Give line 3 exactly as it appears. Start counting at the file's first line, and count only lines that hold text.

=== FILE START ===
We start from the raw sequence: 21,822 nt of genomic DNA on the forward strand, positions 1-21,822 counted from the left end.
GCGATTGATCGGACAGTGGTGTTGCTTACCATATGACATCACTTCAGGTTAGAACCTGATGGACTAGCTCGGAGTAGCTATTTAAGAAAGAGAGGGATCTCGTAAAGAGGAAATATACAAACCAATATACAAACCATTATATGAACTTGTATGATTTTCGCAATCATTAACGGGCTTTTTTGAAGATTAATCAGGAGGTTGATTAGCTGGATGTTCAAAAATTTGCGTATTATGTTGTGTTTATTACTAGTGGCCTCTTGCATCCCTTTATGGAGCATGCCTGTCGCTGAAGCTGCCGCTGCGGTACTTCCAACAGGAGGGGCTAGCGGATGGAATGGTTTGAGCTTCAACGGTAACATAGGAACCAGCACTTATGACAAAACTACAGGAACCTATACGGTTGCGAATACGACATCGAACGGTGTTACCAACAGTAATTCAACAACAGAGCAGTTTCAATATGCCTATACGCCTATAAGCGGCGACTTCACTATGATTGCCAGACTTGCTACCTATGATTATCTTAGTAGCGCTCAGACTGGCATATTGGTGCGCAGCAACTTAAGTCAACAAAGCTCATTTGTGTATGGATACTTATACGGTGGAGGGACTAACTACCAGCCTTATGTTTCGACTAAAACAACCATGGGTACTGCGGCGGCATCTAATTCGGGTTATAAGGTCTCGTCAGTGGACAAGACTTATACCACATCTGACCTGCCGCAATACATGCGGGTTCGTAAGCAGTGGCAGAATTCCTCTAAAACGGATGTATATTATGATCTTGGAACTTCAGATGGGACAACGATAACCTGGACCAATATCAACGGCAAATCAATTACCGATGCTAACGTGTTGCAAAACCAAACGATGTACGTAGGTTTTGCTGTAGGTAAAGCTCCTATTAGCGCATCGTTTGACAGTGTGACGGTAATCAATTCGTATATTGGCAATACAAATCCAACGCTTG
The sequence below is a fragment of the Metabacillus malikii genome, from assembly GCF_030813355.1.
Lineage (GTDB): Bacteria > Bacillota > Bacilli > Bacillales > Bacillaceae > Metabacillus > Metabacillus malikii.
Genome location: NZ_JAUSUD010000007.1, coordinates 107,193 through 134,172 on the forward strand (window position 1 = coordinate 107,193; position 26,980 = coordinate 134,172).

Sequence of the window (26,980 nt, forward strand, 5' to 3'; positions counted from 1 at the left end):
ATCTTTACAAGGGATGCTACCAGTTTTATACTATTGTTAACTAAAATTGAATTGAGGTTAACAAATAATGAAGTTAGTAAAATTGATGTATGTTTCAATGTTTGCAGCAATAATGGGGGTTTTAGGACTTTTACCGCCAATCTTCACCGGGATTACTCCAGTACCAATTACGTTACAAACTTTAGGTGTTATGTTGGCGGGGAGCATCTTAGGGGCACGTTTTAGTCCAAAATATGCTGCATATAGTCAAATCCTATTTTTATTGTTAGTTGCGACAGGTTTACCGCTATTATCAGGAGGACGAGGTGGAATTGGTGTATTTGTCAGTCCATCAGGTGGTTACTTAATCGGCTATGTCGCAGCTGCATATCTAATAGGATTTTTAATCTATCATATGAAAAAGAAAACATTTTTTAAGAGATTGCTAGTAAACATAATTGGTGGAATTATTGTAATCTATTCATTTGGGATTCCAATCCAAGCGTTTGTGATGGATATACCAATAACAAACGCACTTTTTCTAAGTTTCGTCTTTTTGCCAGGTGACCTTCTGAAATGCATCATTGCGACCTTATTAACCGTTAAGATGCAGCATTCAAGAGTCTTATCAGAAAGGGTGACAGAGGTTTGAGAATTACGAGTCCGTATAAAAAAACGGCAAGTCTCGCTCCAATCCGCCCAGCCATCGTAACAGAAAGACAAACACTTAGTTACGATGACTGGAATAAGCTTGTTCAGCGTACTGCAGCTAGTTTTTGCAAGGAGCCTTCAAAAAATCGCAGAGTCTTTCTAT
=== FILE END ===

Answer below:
The sequence below is a fragment of the Metabacillus malikii genome, from assembly GCF_030813355.1.